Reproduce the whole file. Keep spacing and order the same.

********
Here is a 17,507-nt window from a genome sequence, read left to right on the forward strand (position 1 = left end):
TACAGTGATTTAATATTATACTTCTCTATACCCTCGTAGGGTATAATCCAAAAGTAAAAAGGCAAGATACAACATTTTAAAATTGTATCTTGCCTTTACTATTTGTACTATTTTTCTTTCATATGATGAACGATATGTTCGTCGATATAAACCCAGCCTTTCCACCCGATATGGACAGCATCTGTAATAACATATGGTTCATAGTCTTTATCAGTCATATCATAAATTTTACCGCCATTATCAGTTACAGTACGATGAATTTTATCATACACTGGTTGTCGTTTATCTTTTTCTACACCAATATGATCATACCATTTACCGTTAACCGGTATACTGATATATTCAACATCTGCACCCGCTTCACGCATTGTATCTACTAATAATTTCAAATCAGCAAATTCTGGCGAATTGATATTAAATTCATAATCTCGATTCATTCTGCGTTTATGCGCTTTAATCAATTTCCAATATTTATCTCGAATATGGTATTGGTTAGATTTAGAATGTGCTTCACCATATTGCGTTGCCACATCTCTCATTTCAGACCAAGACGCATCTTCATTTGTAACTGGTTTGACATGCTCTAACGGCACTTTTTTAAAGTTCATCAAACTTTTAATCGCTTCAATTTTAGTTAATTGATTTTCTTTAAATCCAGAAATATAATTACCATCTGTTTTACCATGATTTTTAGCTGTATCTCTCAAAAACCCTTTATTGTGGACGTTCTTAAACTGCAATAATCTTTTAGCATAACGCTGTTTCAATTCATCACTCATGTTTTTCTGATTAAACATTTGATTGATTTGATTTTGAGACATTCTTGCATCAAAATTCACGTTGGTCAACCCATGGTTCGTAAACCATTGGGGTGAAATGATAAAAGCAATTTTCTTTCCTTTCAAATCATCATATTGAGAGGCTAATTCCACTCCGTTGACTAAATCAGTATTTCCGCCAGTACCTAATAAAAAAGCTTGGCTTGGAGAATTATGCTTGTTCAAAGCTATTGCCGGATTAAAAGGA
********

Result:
Here is a 17,507-nt window from a genome sequence, read left to right on the forward strand (position 1 = left end):
TACAGTGATTTAATATTATACTTCTCTATACCCTCGTAGGGTATAATCCAAAAGTAAAAAGGCAAGATACAACATTTTAAAATTGTATCTTGCCTTTACTATTTGTACTATTTTTCTTTCATATGATGAACGATATGTTCGTCGATATAAACCCAGCCTTTCCACCCGATATGGACAGCATCTGTAATAACATATGGTTCATAGTCTTTATCAGTCATATCATAAATTTTACCGCCATTATCAGTTACAGTACGATGAATTTTATCATACACTGGTTGTCGTTTATCTTTTTCTACACCAATATGATCATACCATTTACCGTTAACCGGTATACTGATATATTCAACATCTGCACCCGCTTCACGCATTGTATCTACTAATAATTTCAAATCAGCAAATTCTGGCGAATTGATATTAAATTCATAATCTCGATTCATTCTGCGTTTATGCGCTTTAATCAATTTCCAATATTTATCTCGAATATGGTATTGGTTAGATTTAGAATGTGCTTCACCATATTGCGTTGCCACATCTCTCATTTCAGACCAAGACGCATCTTCATTTGTAACTGGTTTGACATGCTCTAACGGCACTTTTTTAAAGTTCATCAAACTTTTAATCGCTTCAATTTTAGTTAATTGATTTTCTTTAAATCCAGAAATATAATTACCATCTGTTTTACCATGATTTTTAGCTGTATCTCTCAAAAACCCTTTATTGTGGACGTTCTTAAACTGCAATAATCTTTTAGCATAACGCTGTTTCAATTCATCACTCATGTTTTTCTGATTAAACATTTGATTGATTTGATTTTGAGACATTCTTGCATCAAAATTCACGTTGGTCAACCCATGGTTCGTAAACCATTGGGGTGAAATGATAAAAGCAATTTTCTTTCCTTTCAAATCATCATATTGAGAGGCTAATTCCACTCCGTTGACTAAATCAGTATTTCCGCCAGTACCTAATAAAAAAGCTTGGCTTGGAGAATTATGCTTGTTCAAAGCTATTGCCGGATTAAAAGGA